Politics & Money

Monday Morning Cup of Coffee: MBIA trial just around the corner

A look at stories across HousingWire’s weekend desk, with more coverage to come on bigger issues:

The New York State Supreme Court Judge Barbara Kapnick held that a trial should begin on May 14 in the action brought against the New York Department of Insurance by policyholders who had insurance on structured finance products through MBIA. 

Sources familiar with the case said Kapnick set aside four weeks for the trial and the witness list could include former New York Insurance Department Superintendent Eric Dinallo.

The conflict arose after MBIA restructured its insurance firm in February 2009. Not long after, policyholders filed suit claiming the state insurance department wrongfully allowed the insurer to establish a separate insurance company using $5 billion to create a second entity, thereby shielding itself from claims on insured finance products. 

MBIA has pushed back against the claims since the filing. The policyholders want the court to disapprove the insurance department’s decision to allow the transformation.

Policymakers in advanced economies need to make progress on containing their debt situations while simultaneously addressing financial stability for the global economies, said Christine Lagarde, managing director of the International Monetary Fund.

Lagarde made that warning after wrapping up days of international IMF meetings this past weekend. She noted that advanced economies need an average adjustment of about 8% of GDP to bring global economies’ debt levels back to 60% of GDP by 2030. 

“Here, I’m afraid that countries need to do better than they have so far,” Lagarde said. “Among these countries, Japan and the United States have the largest distance to travel, and so need the greatest effort. Both need a stronger push to fix their public finances, including by curbing the growth of entitlement spending and raising more revenue.”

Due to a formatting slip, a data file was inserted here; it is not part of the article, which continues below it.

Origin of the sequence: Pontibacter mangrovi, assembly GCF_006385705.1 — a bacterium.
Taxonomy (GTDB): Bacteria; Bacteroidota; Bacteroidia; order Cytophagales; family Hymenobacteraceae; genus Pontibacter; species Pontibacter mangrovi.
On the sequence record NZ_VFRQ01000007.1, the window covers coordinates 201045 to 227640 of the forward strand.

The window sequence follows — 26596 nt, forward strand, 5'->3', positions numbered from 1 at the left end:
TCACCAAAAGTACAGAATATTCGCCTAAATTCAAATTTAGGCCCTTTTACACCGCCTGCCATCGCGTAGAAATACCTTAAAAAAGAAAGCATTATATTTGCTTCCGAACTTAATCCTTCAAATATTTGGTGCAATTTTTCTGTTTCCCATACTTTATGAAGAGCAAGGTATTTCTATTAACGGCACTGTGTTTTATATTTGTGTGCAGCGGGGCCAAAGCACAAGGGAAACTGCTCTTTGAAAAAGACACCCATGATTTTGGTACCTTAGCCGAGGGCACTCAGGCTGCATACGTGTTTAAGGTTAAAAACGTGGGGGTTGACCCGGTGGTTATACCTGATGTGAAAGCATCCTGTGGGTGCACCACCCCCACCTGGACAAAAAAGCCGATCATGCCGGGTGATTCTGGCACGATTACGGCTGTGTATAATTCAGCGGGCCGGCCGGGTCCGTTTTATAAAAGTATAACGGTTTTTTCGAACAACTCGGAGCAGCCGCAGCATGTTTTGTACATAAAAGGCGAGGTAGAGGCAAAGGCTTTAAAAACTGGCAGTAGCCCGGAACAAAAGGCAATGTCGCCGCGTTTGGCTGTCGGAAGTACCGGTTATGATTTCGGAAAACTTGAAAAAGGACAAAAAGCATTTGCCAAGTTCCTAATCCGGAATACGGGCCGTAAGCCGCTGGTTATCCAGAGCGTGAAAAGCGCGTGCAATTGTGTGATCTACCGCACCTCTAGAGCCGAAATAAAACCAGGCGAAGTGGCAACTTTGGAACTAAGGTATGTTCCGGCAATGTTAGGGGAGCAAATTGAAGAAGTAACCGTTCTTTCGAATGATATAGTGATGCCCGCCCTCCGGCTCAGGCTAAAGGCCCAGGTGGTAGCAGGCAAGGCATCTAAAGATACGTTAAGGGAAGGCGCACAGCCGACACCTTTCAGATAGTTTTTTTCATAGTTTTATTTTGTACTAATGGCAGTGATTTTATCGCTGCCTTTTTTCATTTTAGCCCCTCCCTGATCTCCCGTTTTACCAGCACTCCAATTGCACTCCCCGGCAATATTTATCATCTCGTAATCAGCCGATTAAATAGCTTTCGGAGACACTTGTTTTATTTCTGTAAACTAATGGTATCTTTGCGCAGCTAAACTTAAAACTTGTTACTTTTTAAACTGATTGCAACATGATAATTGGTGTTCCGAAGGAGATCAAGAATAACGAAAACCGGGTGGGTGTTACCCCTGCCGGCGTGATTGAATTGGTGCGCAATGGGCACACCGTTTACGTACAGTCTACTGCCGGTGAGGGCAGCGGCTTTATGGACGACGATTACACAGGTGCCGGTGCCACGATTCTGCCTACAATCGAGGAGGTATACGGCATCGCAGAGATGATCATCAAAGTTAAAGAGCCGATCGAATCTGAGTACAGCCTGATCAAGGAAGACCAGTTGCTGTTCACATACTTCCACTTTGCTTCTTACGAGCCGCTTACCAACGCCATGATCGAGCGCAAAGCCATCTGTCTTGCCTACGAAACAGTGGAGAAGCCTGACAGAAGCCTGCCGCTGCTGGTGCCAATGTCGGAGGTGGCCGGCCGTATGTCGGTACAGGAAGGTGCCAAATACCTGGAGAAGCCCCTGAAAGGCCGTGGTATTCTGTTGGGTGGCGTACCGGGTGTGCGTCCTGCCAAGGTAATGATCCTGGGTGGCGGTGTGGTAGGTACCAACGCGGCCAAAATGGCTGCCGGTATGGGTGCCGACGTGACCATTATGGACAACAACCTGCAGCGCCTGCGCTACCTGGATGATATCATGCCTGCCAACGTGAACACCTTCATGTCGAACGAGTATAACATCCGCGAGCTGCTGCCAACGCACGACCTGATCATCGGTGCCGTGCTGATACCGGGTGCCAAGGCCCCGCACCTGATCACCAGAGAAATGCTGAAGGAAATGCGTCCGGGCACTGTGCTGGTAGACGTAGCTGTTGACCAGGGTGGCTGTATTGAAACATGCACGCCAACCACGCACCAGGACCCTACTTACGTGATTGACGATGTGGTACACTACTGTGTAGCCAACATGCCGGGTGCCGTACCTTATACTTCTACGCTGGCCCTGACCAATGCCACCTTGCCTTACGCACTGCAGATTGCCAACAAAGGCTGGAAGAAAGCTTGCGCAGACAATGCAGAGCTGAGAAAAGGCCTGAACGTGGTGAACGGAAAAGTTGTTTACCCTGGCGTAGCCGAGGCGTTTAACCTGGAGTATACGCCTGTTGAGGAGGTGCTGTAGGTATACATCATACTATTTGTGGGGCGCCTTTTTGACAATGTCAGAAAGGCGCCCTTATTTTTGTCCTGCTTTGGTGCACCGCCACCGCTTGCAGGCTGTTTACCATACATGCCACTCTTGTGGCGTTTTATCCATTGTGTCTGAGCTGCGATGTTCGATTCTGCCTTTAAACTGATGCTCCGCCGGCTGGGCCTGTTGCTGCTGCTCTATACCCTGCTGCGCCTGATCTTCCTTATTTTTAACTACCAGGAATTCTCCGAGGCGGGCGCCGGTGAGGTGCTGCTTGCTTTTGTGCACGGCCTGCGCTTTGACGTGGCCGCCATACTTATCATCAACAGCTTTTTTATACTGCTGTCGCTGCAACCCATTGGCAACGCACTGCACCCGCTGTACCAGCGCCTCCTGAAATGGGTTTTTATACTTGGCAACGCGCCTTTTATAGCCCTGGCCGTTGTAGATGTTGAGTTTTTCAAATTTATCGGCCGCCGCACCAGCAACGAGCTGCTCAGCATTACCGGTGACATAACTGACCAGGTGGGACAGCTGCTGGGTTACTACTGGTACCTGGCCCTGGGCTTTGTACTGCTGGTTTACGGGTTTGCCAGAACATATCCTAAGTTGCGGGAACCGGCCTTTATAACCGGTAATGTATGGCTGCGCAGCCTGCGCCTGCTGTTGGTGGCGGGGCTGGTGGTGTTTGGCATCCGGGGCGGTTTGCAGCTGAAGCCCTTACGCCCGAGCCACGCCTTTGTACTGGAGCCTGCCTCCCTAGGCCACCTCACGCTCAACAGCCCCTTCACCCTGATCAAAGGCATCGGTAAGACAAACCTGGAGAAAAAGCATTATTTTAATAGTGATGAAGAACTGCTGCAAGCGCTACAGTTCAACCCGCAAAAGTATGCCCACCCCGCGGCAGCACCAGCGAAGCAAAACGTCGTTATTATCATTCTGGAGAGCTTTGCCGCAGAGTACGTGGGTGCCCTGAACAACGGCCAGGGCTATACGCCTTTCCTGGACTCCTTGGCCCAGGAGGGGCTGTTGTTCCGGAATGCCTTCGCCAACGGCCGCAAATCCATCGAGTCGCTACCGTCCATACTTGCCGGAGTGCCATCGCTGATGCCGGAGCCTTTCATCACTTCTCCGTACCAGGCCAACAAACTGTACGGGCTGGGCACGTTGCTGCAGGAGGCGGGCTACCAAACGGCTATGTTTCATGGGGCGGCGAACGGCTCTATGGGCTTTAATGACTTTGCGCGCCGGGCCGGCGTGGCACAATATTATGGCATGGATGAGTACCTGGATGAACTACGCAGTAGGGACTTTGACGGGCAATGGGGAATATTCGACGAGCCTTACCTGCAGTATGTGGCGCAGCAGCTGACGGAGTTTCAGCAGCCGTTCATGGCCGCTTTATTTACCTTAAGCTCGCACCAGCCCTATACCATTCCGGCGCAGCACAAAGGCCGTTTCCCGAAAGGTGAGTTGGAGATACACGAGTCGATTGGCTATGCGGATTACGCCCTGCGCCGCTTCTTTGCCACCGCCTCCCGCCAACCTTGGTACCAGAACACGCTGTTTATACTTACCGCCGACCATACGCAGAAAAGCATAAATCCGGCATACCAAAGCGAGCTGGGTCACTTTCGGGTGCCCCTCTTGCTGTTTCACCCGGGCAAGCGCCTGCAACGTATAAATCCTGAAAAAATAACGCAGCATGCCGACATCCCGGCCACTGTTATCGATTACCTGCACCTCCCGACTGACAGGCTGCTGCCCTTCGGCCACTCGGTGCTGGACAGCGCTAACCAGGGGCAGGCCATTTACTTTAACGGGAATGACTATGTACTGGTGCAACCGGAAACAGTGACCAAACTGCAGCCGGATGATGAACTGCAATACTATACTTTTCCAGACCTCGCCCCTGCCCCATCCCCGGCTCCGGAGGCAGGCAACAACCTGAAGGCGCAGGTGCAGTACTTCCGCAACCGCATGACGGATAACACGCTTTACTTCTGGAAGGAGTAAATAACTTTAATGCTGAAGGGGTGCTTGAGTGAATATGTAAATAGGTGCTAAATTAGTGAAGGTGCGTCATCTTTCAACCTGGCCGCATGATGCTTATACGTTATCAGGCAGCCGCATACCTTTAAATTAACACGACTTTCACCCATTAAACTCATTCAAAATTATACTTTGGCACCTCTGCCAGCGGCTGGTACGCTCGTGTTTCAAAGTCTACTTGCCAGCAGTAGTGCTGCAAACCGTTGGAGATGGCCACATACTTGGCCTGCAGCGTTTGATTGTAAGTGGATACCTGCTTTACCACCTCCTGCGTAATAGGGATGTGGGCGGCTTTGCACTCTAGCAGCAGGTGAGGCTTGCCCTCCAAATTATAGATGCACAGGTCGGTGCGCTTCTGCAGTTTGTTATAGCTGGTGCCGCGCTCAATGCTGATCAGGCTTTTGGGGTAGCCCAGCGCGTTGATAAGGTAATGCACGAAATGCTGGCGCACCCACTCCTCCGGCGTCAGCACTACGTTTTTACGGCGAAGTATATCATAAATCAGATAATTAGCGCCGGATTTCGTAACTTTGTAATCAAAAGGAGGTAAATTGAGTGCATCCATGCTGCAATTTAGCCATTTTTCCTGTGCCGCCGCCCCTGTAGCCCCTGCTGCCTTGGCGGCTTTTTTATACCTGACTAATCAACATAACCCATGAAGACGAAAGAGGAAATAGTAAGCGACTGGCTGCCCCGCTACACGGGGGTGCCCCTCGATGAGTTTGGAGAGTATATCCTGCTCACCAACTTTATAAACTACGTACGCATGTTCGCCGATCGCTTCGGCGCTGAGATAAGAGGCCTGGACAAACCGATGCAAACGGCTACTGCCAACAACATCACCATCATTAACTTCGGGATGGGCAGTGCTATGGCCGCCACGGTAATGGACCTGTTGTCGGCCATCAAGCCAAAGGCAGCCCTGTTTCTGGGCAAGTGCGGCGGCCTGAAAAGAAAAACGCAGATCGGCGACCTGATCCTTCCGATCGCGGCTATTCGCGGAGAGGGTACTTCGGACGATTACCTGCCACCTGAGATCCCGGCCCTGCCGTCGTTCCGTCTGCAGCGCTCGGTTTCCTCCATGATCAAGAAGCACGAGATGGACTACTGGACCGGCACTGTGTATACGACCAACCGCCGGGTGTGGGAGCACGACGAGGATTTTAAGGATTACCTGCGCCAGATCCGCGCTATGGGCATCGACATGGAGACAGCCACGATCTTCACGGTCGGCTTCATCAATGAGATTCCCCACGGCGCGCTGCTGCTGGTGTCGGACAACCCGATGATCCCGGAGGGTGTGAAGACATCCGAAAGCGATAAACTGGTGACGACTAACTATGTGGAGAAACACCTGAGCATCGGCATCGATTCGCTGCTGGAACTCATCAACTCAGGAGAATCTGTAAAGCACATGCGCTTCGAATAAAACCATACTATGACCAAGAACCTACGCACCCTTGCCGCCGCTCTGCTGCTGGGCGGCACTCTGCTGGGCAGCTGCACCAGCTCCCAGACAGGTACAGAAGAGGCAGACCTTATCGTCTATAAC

There are 54 rental units available for every 100 households earning below $20,000 a year in Colorado, according to the state’s Division of Housing.

The agency released a report on affordable housing, warning that low-income families in Colorado have trouble finding housing units in the range of $500 per month and below, which amounts to roughly 30% of a $20,000 income. 

According to Census data pulled by the division of housing, there are 109 affordable rental units for every 100 households. When looking at the $15,000 a year income level, there are only 57 units for every 100 households bringing home that kind of pay.

“The greatest challenges in affordable housing are at the lowest income levels where there are few units available at affordable rent levels,” said Pat Coyle, director of the Colorado Division of Housing. “However, even when units are available, they may be inappropriate for many families if they are dilapidated or far from public transit or too small, and this further adds to the number of rent burdened households in Colorado.”

The Federal Deposit Insurance Corp. took over the Fort Lee Federal Savings Bank in Fort Lee, N.J. this past week as receiver. To protect the bank’s depositors, the FDIC had Alma Bank of Astoria, N.Y., assume all of Fort Lee Federal Savings’ deposits.

The single branch of Fort Lee Federal Savings Bank opened as a branch of Alma Bank on Saturday. The bank had $51.9 million in total assets and $50.7 million in deposits as of Dec. 31, 2011.

The FDIC believes the closing will cost the Deposit Insurance Fund $14 million. 


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